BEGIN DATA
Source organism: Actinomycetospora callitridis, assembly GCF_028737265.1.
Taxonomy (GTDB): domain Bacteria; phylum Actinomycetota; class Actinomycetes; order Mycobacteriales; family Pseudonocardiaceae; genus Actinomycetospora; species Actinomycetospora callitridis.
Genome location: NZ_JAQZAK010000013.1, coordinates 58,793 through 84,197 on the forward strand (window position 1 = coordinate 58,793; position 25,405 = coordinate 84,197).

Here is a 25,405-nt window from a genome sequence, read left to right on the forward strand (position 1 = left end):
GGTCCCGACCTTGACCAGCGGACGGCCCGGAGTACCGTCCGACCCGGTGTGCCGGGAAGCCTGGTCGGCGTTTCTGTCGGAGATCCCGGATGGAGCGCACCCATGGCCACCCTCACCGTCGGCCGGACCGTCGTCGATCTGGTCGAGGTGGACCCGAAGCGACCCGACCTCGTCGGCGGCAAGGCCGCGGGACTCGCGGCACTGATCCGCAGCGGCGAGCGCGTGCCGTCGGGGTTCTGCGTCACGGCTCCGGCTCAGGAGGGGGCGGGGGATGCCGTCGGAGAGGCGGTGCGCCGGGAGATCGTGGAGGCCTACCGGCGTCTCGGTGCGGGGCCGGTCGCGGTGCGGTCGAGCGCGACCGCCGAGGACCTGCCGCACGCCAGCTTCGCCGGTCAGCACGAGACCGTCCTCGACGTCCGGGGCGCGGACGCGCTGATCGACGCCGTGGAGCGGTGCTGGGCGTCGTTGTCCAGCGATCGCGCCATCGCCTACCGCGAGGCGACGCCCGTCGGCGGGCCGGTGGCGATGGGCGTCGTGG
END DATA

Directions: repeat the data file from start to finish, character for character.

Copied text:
Source organism: Actinomycetospora callitridis, assembly GCF_028737265.1.
Taxonomy (GTDB): domain Bacteria; phylum Actinomycetota; class Actinomycetes; order Mycobacteriales; family Pseudonocardiaceae; genus Actinomycetospora; species Actinomycetospora callitridis.
Genome location: NZ_JAQZAK010000013.1, coordinates 58,793 through 84,197 on the forward strand (window position 1 = coordinate 58,793; position 25,405 = coordinate 84,197).

Here is a 25,405-nt window from a genome sequence, read left to right on the forward strand (position 1 = left end):
GGTCCCGACCTTGACCAGCGGACGGCCCGGAGTACCGTCCGACCCGGTGTGCCGGGAAGCCTGGTCGGCGTTTCTGTCGGAGATCCCGGATGGAGCGCACCCATGGCCACCCTCACCGTCGGCCGGACCGTCGTCGATCTGGTCGAGGTGGACCCGAAGCGACCCGACCTCGTCGGCGGCAAGGCCGCGGGACTCGCGGCACTGATCCGCAGCGGCGAGCGCGTGCCGTCGGGGTTCTGCGTCACGGCTCCGGCTCAGGAGGGGGCGGGGGATGCCGTCGGAGAGGCGGTGCGCCGGGAGATCGTGGAGGCCTACCGGCGTCTCGGTGCGGGGCCGGTCGCGGTGCGGTCGAGCGCGACCGCCGAGGACCTGCCGCACGCCAGCTTCGCCGGTCAGCACGAGACCGTCCTCGACGTCCGGGGCGCGGACGCGCTGATCGACGCCGTGGAGCGGTGCTGGGCGTCGTTGTCCAGCGATCGCGCCATCGCCTACCGCGAGGCGACGCCCGTCGGCGGGCCGGTGGCGATGGGCGTCGTGG